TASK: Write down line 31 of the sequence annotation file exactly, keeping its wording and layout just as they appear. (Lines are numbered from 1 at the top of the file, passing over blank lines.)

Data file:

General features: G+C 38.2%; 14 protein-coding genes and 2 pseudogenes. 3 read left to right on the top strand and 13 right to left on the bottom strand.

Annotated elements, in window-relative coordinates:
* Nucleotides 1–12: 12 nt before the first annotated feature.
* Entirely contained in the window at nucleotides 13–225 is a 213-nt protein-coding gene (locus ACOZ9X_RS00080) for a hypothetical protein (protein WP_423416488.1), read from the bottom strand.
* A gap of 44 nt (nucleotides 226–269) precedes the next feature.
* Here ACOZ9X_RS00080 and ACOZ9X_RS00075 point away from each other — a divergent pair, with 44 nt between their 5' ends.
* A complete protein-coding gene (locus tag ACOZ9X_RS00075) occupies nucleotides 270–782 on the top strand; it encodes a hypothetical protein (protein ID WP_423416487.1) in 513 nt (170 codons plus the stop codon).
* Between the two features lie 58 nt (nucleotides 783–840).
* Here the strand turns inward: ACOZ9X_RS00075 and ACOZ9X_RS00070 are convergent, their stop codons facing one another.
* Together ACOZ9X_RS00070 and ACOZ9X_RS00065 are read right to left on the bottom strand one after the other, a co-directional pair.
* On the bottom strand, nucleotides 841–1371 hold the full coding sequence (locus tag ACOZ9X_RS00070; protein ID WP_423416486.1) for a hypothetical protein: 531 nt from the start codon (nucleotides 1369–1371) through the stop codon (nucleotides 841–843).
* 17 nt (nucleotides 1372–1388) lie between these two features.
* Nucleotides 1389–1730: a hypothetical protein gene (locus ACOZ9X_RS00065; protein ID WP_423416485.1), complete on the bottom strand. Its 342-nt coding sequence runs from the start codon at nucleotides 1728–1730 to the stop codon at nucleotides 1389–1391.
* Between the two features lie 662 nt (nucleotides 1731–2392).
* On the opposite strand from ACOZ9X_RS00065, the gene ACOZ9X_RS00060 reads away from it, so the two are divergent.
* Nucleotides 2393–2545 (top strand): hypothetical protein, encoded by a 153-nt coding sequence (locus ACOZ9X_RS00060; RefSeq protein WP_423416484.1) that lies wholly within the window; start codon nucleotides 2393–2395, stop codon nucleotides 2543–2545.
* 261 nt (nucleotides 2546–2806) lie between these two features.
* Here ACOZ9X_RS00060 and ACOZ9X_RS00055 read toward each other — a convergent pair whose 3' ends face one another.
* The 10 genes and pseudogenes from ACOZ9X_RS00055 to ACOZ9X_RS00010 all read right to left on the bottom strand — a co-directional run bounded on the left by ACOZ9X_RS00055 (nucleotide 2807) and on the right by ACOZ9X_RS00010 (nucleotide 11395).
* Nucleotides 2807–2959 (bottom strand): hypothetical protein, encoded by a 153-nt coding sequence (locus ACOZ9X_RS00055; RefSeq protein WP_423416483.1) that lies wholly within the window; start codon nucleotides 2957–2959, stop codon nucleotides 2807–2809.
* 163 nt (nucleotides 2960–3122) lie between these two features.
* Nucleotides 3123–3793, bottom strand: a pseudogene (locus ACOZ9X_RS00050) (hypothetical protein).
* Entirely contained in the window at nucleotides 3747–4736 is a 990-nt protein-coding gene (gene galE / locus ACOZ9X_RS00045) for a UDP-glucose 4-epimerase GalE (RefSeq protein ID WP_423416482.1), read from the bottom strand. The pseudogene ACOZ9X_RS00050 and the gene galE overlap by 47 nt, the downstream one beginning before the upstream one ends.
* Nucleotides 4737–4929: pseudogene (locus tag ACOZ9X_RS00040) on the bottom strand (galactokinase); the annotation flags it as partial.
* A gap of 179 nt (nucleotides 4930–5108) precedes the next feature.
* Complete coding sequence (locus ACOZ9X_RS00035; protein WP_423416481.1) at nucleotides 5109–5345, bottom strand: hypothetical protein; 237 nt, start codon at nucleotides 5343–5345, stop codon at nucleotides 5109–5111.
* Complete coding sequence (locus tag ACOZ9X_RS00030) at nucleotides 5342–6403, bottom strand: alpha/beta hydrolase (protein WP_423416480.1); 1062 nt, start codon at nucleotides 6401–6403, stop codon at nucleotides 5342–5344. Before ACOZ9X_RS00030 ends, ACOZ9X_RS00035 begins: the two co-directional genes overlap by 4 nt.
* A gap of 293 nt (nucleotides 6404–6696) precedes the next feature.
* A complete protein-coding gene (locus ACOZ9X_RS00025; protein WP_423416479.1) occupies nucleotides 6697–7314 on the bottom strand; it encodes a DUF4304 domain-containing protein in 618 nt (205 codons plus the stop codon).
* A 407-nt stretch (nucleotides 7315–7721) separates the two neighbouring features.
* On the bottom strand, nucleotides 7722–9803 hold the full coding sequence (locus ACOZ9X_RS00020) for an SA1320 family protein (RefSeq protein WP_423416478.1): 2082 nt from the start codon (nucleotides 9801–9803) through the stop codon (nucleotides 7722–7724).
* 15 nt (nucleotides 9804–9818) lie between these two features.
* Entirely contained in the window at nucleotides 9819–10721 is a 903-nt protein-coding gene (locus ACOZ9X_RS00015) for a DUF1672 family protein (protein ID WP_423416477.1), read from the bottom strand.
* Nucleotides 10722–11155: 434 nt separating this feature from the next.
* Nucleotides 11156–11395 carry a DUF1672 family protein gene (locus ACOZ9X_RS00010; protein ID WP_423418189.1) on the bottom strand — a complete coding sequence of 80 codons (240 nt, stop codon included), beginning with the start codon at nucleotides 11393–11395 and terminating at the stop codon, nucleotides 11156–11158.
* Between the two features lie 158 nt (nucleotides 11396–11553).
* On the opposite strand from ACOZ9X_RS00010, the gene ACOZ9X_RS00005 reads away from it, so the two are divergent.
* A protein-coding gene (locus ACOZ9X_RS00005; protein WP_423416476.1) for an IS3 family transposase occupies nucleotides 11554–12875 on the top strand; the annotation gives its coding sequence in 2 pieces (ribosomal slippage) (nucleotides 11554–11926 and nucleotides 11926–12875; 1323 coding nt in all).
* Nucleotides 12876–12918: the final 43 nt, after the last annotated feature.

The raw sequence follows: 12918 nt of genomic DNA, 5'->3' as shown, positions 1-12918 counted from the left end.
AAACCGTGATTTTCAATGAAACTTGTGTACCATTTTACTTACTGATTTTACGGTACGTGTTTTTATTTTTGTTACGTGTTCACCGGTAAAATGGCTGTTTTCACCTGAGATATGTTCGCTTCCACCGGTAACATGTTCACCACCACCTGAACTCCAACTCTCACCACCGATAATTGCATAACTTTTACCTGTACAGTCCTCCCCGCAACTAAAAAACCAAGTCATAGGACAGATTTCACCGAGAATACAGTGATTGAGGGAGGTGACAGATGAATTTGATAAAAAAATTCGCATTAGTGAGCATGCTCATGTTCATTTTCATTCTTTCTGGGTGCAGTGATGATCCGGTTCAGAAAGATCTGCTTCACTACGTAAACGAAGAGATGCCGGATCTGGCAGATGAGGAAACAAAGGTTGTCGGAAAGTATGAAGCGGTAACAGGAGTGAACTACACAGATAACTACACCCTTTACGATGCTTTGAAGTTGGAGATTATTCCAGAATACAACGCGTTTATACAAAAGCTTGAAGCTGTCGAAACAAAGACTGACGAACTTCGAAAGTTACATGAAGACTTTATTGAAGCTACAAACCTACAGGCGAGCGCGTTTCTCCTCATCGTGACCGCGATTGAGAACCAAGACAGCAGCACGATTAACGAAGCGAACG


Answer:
* On the bottom strand, nucleotides 7722–9803 hold the full coding sequence (locus ACOZ9X_RS00020) for an SA1320 family protein (RefSeq protein WP_423416478.1): 2082 nt from the start codon (nucleotides 9801–9803) through the stop codon (nucleotides 7722–7724).